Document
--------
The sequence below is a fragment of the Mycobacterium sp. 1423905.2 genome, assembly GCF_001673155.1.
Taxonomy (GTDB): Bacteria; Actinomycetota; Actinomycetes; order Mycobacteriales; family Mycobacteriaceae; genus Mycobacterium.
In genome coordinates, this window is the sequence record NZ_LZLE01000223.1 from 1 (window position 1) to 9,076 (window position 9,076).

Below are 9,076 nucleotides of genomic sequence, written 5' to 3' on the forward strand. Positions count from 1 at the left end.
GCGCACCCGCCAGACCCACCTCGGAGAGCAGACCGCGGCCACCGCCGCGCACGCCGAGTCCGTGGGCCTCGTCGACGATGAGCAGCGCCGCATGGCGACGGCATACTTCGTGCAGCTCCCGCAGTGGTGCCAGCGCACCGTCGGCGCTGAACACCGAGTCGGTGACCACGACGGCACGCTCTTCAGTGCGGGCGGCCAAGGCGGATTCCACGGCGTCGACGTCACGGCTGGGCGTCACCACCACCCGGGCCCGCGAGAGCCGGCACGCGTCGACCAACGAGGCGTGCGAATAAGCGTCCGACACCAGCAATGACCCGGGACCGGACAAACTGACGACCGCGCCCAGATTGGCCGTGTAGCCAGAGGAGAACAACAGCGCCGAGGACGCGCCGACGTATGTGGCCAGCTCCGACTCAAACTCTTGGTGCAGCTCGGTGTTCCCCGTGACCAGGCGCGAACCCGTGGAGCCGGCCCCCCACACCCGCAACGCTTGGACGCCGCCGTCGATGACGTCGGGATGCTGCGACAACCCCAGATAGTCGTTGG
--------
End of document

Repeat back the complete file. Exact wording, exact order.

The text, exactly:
The sequence below is a fragment of the Mycobacterium sp. 1423905.2 genome, assembly GCF_001673155.1.
Taxonomy (GTDB): Bacteria; Actinomycetota; Actinomycetes; order Mycobacteriales; family Mycobacteriaceae; genus Mycobacterium.
In genome coordinates, this window is the sequence record NZ_LZLE01000223.1 from 1 (window position 1) to 9,076 (window position 9,076).

Below are 9,076 nucleotides of genomic sequence, written 5' to 3' on the forward strand. Positions count from 1 at the left end.
GCGCACCCGCCAGACCCACCTCGGAGAGCAGACCGCGGCCACCGCCGCGCACGCCGAGTCCGTGGGCCTCGTCGACGATGAGCAGCGCCGCATGGCGACGGCATACTTCGTGCAGCTCCCGCAGTGGTGCCAGCGCACCGTCGGCGCTGAACACCGAGTCGGTGACCACGACGGCACGCTCTTCAGTGCGGGCGGCCAAGGCGGATTCCACGGCGTCGACGTCACGGCTGGGCGTCACCACCACCCGGGCCCGCGAGAGCCGGCACGCGTCGACCAACGAGGCGTGCGAATAAGCGTCCGACACCAGCAATGACCCGGGACCGGACAAACTGACGACCGCGCCCAGATTGGCCGTGTAGCCAGAGGAGAACAACAGCGCCGAGGACGCGCCGACGTATGTGGCCAGCTCCGACTCAAACTCTTGGTGCAGCTCGGTGTTCCCCGTGACCAGGCGCGAACCCGTGGAGCCGGCCCCCCACACCCGCAACGCTTGGACGCCGCCGTCGATGACGTCGGGATGCTGCGACAACCCCAGATAGTCGTTGG